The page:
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  1. Frederick II | elector of Saxony | Britannica

    www.britannica.com › biography › Frederick-II

    Elector, prince of the Holy Roman Empire who had a right to participate in the election of the emperor (the German king). Beginning around 1273 and with the confirmation of the Golden Bull of 1356, there were seven electors: the archbishops of Trier, Mainz, and Cologne; the duke of Saxony; the c…

  2. John George I of Saxony | elector of Saxony | Britannica

    www.britannica.com › biography › John-George-I

    Mar 01, 2021 · John George I of Saxony, elector of Saxony from 1611, and the “foremost Lutheran prince” of Germany, whose policies lost for Saxony opportunities for ascendancy and territorial expansion. The leader of the German Lutherans, for most of his life John George proved an implacable enemy of Calvinism

  3. John George IV | elector of Saxony | Britannica

    www.britannica.com › biography › John-George-IV

    Apr 23, 2021 · John George IV, (born Oct. 18, 1668, Dresden, Saxony—died April 27, 1694, Dresden), elector of Saxony (1691–94).. At the beginning of his reign his chief adviser was Hans Adam von Schöning (1641–96), who counselled a union between Saxony and Brandenburg and a more independent attitude toward the emperor Leopold I.

  4. Meet Frederick III, “the Wise,” Elector of Saxony – What Does ...

    whatdoesthismean.blog › 2021/05/05 › meet-frederick

    May 05, 2021 · Encore Post: Frederick III grew up in the noble German household of Ernest, Elector of Saxony. His father gave him a fine classical education in the Humanist tradition. Frederick grew up to be a patron of German renaissance painters, especially Albrecht Dürer, Lucas Cranach the Elder and Lucas Cranach the Younger.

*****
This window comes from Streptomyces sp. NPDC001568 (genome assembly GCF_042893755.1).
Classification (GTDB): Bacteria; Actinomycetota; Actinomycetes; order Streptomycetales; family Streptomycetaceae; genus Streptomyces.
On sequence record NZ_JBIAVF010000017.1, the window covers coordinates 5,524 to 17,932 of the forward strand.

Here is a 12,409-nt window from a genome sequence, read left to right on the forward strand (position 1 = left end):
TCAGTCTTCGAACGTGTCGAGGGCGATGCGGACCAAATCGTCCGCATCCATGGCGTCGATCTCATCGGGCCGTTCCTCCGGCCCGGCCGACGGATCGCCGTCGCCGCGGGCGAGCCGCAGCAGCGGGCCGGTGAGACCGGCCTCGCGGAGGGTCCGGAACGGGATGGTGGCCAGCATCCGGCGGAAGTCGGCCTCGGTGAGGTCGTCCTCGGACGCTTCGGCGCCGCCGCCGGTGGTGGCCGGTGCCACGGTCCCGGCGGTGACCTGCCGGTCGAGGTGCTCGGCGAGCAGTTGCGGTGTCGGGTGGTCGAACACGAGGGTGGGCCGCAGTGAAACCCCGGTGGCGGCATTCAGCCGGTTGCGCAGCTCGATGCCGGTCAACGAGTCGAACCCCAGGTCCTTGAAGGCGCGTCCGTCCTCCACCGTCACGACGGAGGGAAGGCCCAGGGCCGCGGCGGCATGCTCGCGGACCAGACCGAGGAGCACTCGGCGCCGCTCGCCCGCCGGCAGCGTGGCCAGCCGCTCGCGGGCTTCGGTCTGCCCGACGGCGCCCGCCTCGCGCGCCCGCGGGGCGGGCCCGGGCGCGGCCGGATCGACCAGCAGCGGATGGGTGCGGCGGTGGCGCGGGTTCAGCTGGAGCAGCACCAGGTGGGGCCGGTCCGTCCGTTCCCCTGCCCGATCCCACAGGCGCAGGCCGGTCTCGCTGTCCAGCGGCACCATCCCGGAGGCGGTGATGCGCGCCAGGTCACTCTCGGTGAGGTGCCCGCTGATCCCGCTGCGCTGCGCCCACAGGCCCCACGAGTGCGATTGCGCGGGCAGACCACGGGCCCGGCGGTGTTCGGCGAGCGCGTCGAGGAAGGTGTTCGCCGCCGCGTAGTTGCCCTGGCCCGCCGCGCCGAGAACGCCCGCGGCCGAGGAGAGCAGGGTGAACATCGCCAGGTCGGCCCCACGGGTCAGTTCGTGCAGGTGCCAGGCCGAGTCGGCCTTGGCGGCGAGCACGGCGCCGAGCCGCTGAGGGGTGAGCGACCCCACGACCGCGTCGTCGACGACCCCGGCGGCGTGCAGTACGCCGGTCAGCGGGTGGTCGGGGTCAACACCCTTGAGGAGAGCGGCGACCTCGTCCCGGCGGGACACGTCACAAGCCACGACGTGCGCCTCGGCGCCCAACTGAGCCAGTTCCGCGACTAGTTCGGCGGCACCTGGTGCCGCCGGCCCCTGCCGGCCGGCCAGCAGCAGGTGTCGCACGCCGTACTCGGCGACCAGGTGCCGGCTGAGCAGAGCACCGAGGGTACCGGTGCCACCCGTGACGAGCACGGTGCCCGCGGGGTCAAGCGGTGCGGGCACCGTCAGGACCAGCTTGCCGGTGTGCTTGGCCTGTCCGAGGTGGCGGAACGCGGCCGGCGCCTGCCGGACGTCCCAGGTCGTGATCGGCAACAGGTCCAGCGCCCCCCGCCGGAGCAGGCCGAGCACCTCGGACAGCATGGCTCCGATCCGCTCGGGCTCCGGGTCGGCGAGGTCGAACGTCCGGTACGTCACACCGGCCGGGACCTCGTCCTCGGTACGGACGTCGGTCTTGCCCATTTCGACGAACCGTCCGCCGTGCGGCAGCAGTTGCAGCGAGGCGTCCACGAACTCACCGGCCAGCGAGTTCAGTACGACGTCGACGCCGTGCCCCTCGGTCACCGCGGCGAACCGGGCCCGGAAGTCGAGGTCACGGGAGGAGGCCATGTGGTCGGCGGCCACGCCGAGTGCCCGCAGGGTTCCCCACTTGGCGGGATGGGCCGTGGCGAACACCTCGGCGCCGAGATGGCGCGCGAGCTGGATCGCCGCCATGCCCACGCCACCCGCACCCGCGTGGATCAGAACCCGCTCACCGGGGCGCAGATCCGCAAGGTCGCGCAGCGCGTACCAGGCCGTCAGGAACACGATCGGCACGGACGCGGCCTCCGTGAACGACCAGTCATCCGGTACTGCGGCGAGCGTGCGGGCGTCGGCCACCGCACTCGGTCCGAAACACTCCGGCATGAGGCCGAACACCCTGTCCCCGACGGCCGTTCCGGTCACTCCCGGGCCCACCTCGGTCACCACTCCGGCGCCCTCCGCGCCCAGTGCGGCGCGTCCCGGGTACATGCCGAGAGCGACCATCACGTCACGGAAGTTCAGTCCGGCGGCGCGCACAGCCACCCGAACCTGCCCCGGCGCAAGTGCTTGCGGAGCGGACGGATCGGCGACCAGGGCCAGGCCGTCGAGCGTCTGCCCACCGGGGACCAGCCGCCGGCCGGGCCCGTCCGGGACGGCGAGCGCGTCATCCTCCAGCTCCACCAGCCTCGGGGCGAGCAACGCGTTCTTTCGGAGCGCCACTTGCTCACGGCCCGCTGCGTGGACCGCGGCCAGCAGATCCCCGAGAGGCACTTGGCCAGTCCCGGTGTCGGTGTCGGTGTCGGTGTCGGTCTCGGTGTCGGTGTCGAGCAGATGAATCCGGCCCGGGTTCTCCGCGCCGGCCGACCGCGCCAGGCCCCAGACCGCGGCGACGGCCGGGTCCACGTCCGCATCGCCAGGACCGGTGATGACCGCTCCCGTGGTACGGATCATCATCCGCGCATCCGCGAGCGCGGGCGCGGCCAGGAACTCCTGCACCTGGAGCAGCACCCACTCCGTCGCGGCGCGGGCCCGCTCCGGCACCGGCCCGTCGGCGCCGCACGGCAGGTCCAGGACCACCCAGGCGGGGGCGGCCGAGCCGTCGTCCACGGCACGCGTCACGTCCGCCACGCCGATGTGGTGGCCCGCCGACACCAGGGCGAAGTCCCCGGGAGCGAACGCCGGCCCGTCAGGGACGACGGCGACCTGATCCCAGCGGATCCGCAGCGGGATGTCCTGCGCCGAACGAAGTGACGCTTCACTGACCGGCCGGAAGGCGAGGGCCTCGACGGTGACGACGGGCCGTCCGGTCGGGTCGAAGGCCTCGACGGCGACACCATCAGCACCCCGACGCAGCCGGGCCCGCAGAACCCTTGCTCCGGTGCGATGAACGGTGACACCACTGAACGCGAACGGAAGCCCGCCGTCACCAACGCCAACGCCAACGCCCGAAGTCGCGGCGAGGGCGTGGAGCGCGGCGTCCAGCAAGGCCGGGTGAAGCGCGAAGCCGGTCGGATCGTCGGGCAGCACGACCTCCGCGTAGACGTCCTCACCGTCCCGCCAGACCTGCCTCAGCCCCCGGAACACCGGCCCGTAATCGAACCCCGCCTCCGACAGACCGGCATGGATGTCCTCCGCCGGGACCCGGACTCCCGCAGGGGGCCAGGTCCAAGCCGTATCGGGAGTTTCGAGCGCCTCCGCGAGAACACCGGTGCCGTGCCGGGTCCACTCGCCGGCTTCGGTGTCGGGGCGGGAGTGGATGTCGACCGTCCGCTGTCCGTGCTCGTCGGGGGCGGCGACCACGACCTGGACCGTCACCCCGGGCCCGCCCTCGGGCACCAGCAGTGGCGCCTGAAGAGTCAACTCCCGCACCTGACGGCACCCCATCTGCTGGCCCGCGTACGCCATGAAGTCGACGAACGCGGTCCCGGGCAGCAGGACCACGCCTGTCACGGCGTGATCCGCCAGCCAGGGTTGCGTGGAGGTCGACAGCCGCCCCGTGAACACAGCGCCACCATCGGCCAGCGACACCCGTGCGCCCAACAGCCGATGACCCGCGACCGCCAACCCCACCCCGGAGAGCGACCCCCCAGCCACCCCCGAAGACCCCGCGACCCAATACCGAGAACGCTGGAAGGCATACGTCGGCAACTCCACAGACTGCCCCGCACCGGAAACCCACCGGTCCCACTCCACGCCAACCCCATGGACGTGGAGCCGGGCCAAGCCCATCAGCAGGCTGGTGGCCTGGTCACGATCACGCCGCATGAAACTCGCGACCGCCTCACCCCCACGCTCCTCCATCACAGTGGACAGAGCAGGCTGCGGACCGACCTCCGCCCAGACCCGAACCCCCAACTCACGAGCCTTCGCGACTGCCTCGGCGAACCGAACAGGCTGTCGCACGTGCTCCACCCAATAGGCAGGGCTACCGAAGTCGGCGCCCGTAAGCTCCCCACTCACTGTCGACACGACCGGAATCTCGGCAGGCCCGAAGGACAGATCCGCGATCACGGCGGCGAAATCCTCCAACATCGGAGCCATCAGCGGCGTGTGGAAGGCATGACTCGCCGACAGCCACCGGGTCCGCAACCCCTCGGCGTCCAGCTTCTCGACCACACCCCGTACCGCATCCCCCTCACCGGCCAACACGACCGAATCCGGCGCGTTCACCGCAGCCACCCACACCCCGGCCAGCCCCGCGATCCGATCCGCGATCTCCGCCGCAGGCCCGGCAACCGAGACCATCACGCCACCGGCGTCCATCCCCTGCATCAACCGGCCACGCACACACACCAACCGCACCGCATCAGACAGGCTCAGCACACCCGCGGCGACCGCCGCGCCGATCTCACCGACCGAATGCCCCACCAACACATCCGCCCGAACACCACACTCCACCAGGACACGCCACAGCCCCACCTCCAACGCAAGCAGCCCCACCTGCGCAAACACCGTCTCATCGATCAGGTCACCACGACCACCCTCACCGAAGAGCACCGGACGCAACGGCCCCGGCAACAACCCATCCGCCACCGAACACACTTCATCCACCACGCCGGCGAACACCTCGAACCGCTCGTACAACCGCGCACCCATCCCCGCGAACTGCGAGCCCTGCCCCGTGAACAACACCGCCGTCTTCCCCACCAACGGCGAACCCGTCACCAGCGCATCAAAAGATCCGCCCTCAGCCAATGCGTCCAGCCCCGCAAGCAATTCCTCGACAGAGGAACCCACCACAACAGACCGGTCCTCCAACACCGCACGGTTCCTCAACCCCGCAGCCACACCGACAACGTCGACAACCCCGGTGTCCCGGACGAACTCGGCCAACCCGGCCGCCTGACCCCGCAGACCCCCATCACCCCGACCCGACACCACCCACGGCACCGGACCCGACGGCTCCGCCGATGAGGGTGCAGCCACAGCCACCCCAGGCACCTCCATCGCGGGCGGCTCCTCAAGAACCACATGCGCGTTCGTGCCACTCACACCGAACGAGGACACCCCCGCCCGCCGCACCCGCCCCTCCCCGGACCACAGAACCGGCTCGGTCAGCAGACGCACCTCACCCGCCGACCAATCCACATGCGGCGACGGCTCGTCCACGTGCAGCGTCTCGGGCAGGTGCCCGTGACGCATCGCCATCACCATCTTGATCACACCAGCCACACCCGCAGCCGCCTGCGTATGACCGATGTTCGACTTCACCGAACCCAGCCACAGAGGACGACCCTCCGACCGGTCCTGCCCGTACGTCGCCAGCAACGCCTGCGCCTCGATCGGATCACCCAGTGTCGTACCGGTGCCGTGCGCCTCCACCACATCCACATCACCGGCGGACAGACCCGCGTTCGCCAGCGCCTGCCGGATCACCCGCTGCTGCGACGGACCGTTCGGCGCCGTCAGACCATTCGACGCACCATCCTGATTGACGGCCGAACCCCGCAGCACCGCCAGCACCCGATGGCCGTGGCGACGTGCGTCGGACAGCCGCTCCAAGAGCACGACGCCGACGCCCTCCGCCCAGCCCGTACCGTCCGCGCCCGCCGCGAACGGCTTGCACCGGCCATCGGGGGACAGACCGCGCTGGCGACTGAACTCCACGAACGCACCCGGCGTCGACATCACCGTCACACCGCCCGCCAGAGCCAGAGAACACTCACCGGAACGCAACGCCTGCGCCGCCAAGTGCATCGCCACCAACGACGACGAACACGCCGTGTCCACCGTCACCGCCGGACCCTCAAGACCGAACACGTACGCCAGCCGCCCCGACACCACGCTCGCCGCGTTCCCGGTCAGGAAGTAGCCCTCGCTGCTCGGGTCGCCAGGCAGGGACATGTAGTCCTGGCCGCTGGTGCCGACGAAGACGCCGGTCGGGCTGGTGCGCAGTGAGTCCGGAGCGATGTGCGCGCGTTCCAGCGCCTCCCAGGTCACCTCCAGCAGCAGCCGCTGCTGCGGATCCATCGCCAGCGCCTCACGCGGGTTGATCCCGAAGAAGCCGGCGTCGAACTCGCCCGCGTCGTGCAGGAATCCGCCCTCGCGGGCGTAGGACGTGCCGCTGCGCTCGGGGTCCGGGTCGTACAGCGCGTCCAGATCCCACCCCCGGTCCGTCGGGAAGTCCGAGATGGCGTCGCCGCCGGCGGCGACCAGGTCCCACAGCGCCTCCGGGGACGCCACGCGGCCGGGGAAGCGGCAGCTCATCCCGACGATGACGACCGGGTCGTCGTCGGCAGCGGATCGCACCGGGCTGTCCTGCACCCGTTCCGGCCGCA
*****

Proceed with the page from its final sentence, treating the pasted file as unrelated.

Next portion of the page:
5. John George III, Elector of Saxony - Wikipedia

    en.wikipedia.org › wiki › John_George_III_of_Saxony

    Early life. Johann Georg III was born in Dresden, the only son of Johann George II and Magdalene Sybille of Brandenburg-Bayreuth.. John George succeeded his father as Elector of Saxony when he died, in 1680; he was also appointed Marshal of the Holy Roman Empire.

  6. John Frederick I, Elector of Saxony - Wikipedia

    en.wikipedia.org › wiki › John_Frederick_I

    John Frederick I (German: Johann Friedrich I; 30 June 1503 in Torgau – 3 March 1554 in Weimar), called the Magnanimous, was the Elector of Saxony (1532-1547) and head of the Schmalkaldic League.

  7. John George II, Elector of Saxony - Wikipedia

    en.wikipedia.org › wiki › John_George_II,_Elector_of

    17th century Order of the Garter stall plate for John George II, Elector of Saxony. Located in St. George's Chapel, Windsor Castle, Berkshire, England He was the third (fourth in order of birth) [ citation needed ] but eldest surviving son of the Elector Johann George I, Elector of Saxony [1] and Magdalene Sybille of Prussia , his second spouse.

  8. John George III, Elector of Saxony Wiki

    everipedia.org › John_George_III,_Elector_of_Saxony

    Johann George II (31 May 1613 – 22 August 1680) was the Elector of Saxony from 1656 to 1680. He belonged to the Albertine line of the House of Wettin. References

  9. Aardvark Alley: + Frederick III, Elector of Saxony

    aardvarkalley.blogspot.com › 2007 › 05

    Upon Frederick's death, Duke John became Elector of Saxony. John's nickname was "the Steadfast" — indicating how he continued his brother's protection and encouragement of the Reformation. Frederick's life illustrates many of the rapid changes sweeping across Europe during the Renaissance and Reformation.

  10. List of rulers of Saxony - Simple English Wikipedia, the free ...

    simple.wikipedia.org › wiki › List_of_rulers_of_Saxony

    Dukes of Saxony. The original Duchy of Saxony was the lands of the Saxon people in the north-western part of present-day Germany, namely, the modern German state of Lower Saxony as well as Westphalia and Western Saxony-Anhalt, not the modern German state of Saxony.

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